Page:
The Blue Whale Game: Suicide and Children
Maylen is 13 years old and lives in a small town in Colombia. Her life seemed normal, not much different than any other kid the same age. A few days before she committed suicide by hanging herself with a belt, she asked her mother if blue whales existed. “They do exist, and there probably aren’t many left. They’re going extinct,” answered Mrs. Villamizar, who couldn’t have imagined what was in her daughter’s mind.
Maylen isn’t the only one who took that step. There have been nearly 130 young people all over the world who have completed the 50 awful steps in this “game.”
In this game, you win by completing a “final mission.” This mission is to take your own life. To add horror to horror, if they don’t, the game warns that once it figures out the user’s IP address, other people could murder their friends and families.
A lot of people will say that the world of social media and virtual communities is evil. But behind all that there’s one particular thought that stands out: the world, whether we believe it or not, is full of blue whales. They’re precious, vulnerable creatures that represent those things we’re unconsciously or purposefully neglecting: loneliness, fear, insecurity…
It’s time to decide. The opposite of the “blue whale” is the “pink whale.” The pink whale a wonderful initiative that came about as a reaction to the blue whale game that’s unfortunately taking the lives of very young people.
Blue whales try to get out of a painful life
Strangely, the game’s name has very little to do it the precious animal it’s named after. The blue whale is the largest animal on our planet. They’re graceful swimmers and cross oceans extremely quickly.
They’re also the loudest animals on our planet. They can emit pulses, grunts, and moans that can be heard more than 900 miles away. They are, possibly, one of the most fascinating creatures in nature.
But our “blue whales,” the ones swimming on asphalt ground and in the world of social media, are silent creatures. They’re people who go unnoticed. They’re also characterized by a certain psychological vulnerability and a lack of stable role models.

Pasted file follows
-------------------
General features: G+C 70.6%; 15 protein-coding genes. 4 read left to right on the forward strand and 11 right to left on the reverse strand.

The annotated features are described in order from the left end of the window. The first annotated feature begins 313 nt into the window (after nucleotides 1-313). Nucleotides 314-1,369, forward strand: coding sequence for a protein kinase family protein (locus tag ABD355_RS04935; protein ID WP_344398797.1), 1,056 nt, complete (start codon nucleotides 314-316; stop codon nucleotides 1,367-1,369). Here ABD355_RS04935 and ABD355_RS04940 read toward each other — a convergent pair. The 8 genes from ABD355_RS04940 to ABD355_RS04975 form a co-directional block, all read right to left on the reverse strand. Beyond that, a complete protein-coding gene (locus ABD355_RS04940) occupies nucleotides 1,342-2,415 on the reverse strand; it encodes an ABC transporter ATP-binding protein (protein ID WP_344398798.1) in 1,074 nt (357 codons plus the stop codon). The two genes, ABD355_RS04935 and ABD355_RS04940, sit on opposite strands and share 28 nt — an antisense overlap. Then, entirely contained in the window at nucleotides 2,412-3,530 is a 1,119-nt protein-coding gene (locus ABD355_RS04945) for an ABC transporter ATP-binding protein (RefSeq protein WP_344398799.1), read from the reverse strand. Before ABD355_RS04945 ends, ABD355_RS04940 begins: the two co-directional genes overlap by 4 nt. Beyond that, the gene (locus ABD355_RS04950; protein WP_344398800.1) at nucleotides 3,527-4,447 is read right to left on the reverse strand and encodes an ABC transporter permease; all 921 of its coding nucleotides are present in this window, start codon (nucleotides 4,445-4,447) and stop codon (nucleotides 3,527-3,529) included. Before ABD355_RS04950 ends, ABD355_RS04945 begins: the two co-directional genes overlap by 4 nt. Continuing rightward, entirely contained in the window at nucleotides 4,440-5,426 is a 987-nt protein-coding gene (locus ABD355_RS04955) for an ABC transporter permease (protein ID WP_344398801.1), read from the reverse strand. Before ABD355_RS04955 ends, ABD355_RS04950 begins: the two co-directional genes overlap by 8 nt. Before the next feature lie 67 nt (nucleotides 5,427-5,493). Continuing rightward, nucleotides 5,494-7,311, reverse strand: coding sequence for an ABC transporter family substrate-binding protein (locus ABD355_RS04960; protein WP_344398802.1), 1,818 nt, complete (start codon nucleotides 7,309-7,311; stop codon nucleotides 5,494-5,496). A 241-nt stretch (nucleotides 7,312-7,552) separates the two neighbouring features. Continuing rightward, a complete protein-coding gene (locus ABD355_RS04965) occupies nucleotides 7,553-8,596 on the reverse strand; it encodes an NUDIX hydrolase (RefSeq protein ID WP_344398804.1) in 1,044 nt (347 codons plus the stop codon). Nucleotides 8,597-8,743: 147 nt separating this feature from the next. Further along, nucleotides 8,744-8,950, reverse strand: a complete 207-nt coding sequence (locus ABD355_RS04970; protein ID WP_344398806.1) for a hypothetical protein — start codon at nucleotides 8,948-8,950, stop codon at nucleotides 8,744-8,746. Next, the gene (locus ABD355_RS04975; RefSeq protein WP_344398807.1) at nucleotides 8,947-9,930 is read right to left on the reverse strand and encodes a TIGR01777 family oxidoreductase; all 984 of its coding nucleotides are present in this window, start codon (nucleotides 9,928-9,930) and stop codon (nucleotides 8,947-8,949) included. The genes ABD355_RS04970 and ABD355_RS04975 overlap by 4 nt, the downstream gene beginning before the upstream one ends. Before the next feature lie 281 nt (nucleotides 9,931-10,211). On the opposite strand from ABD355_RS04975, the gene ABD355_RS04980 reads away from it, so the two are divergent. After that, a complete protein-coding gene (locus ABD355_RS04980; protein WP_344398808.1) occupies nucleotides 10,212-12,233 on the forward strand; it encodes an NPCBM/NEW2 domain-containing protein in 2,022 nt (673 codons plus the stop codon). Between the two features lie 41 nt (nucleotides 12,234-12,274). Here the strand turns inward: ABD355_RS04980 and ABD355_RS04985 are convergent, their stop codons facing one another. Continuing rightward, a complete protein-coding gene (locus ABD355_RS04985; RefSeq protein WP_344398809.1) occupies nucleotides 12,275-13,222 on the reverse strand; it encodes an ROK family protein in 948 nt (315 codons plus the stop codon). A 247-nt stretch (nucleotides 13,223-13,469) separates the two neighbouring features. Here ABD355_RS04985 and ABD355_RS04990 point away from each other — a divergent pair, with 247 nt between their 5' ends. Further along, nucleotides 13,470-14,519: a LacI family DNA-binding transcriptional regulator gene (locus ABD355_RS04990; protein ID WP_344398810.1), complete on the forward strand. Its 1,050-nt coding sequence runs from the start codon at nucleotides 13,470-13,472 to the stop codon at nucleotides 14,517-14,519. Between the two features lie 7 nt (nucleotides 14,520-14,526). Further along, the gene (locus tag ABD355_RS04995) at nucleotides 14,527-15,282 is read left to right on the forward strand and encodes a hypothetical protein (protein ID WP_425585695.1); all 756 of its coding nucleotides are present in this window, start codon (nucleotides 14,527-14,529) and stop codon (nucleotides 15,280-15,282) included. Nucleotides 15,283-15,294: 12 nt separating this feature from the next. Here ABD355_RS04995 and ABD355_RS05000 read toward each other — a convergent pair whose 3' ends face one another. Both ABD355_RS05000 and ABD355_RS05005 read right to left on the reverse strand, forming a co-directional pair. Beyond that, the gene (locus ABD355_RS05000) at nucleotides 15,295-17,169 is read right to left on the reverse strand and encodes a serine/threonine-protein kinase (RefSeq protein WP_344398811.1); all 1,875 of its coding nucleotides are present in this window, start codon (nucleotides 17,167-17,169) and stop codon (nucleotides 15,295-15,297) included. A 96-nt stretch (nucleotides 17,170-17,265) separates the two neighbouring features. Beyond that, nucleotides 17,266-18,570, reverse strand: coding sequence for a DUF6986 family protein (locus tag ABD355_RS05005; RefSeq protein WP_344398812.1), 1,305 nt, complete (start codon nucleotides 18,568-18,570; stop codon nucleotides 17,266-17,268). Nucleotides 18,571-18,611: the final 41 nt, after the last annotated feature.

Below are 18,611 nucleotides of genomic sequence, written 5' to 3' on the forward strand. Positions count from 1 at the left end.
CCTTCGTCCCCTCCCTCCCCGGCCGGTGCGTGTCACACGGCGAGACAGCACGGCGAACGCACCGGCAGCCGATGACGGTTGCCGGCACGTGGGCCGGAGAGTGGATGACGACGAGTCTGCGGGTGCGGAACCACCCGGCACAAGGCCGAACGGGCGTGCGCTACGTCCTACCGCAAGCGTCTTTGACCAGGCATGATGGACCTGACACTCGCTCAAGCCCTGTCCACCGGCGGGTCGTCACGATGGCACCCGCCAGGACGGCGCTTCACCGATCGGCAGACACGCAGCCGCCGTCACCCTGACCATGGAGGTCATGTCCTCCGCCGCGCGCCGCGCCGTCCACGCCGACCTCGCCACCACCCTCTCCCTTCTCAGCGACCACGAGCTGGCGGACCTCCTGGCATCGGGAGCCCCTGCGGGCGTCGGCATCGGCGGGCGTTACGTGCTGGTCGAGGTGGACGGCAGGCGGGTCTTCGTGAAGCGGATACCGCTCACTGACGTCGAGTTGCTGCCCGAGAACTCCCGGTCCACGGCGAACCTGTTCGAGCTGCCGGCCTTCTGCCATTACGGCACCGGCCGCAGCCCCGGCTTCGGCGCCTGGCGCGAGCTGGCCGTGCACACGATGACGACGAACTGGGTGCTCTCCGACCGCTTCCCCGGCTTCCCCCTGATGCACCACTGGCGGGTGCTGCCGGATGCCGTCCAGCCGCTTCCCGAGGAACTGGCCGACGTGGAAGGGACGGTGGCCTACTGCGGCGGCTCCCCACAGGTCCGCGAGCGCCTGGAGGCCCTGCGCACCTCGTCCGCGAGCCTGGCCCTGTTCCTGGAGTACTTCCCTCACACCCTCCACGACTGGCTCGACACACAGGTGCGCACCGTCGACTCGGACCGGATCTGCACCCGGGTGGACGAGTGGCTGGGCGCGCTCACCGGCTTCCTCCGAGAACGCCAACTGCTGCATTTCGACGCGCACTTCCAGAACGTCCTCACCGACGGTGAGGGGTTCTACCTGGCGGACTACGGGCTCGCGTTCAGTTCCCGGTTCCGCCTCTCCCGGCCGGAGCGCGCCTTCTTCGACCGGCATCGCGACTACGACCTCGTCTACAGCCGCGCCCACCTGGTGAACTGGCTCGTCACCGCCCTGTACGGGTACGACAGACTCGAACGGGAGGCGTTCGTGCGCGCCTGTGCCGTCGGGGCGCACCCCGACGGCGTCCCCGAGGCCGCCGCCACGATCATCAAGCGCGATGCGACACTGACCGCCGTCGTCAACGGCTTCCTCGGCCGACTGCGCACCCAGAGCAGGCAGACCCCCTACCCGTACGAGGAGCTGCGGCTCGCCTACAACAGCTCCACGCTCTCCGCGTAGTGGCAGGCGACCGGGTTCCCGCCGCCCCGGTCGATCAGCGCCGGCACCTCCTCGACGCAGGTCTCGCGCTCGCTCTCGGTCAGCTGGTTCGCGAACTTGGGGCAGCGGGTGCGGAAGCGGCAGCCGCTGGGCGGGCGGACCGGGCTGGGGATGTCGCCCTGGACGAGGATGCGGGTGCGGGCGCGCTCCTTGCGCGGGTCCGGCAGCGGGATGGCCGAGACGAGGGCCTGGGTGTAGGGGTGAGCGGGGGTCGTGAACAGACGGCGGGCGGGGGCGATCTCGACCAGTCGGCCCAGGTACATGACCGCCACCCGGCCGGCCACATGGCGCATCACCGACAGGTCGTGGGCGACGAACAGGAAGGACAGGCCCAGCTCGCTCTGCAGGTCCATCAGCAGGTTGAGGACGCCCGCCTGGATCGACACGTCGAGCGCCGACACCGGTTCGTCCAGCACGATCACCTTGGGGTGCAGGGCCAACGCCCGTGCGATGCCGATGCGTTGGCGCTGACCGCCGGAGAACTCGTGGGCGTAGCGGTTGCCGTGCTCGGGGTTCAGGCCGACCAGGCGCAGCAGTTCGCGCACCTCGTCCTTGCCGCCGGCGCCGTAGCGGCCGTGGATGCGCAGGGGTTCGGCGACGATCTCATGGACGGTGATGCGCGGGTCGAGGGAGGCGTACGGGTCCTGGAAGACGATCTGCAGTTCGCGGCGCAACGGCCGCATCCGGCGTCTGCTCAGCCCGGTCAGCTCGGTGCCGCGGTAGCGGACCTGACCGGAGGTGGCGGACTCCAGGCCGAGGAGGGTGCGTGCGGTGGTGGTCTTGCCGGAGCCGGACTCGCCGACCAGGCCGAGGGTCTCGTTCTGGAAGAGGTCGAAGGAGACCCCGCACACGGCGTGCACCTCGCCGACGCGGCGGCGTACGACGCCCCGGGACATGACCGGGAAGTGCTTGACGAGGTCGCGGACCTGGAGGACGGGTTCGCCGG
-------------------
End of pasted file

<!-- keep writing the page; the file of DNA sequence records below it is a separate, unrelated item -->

When ask how a 12, 13, or 18 year old person might decide to start playing this game where they’re asked to do humiliating, painful things, we should keep in mind a few aspects.
Why would a young person decide to take part in the game?
Every act of self-harm, every awful challenge beaten becomes an achievement. They see them as acts of bravery, because they’ve beaten pain, fear, indecisiveness… They’re “victories” that they post proudly to get some psychological reinforcement and motivation. The motivation to keep going.
Plus the mere act of starting this kind of game makes them feel like part of something. It’s a project that comes with commitment. We can’t forget that being a teenager is a period of life full of searching where if the young person doesn’t have a solid group of friends or a family to give them stability and security, they’ll look anywhere to protect themselves from loneliness. And sometimes they look in the worst places possible.
In the end, the blue whale game offers these children and teenagers a long journey full of awful challenges. The challenges are supposedly going to support their self-esteem. But what the kids don’t know is that they’re at the mercy of the sadistic, cruel whims of the people behind the game.
Blue whales can turn pink
We have to wake up: there’s more than one blue whale swimming around us. But you should be careful not to scare them or criticize who they are, for feeling how they feel, or being curious about the game.
Because when you punish, judge, or make fun, the blue whale will swim away from you. You have to guide them carefully, warmly, and intelligently so that, with your help, they turn into a pink whale.
As the WHO explains, nearly 4% of the population suffers from depression. And every year there are more than 800,000 people who choose to take their life. For them it’s the only way to stop suffering. A big part of that number is made up of young people between 13 and 25 years old. On top of that, there are nearly 16 million people who self-harm, especially teenagers.
That’s why we have to focus on changing how we raise and educate our children. We need more tools in schools and definitely more programs like the pink whale challenge. The pink whale challenge intends to foster a positive attitude via 50 fun tests. Every step of the way involves a new start to life — not an unhappy ending.
Prevention and supervision
The family plays a vital role in these scenarios. So let’s keep these guidelines in mind as we go:
- Parents need to be completely emotionally available when it comes to listening to their children.
- The current economic recession is making it harder in a lot of countries for families to spend time together. But what little time we do have should be quality time. This way we can build good trust and intimacy with children.
- We have to give children the opportunities and tools to create significant relationships with their peers, always watching out for isolation.
- We have to remember the necessity of valuing our children and giving them positive reinforcement so they’ll have strong self-esteem.
Last but not least, we have to pay attention to their mood and behavior changes. We also need to regularly supervise what they’re doing and sharing on their social media. This part is key to avoiding situations like the awful ones happening all around us, closer than we think.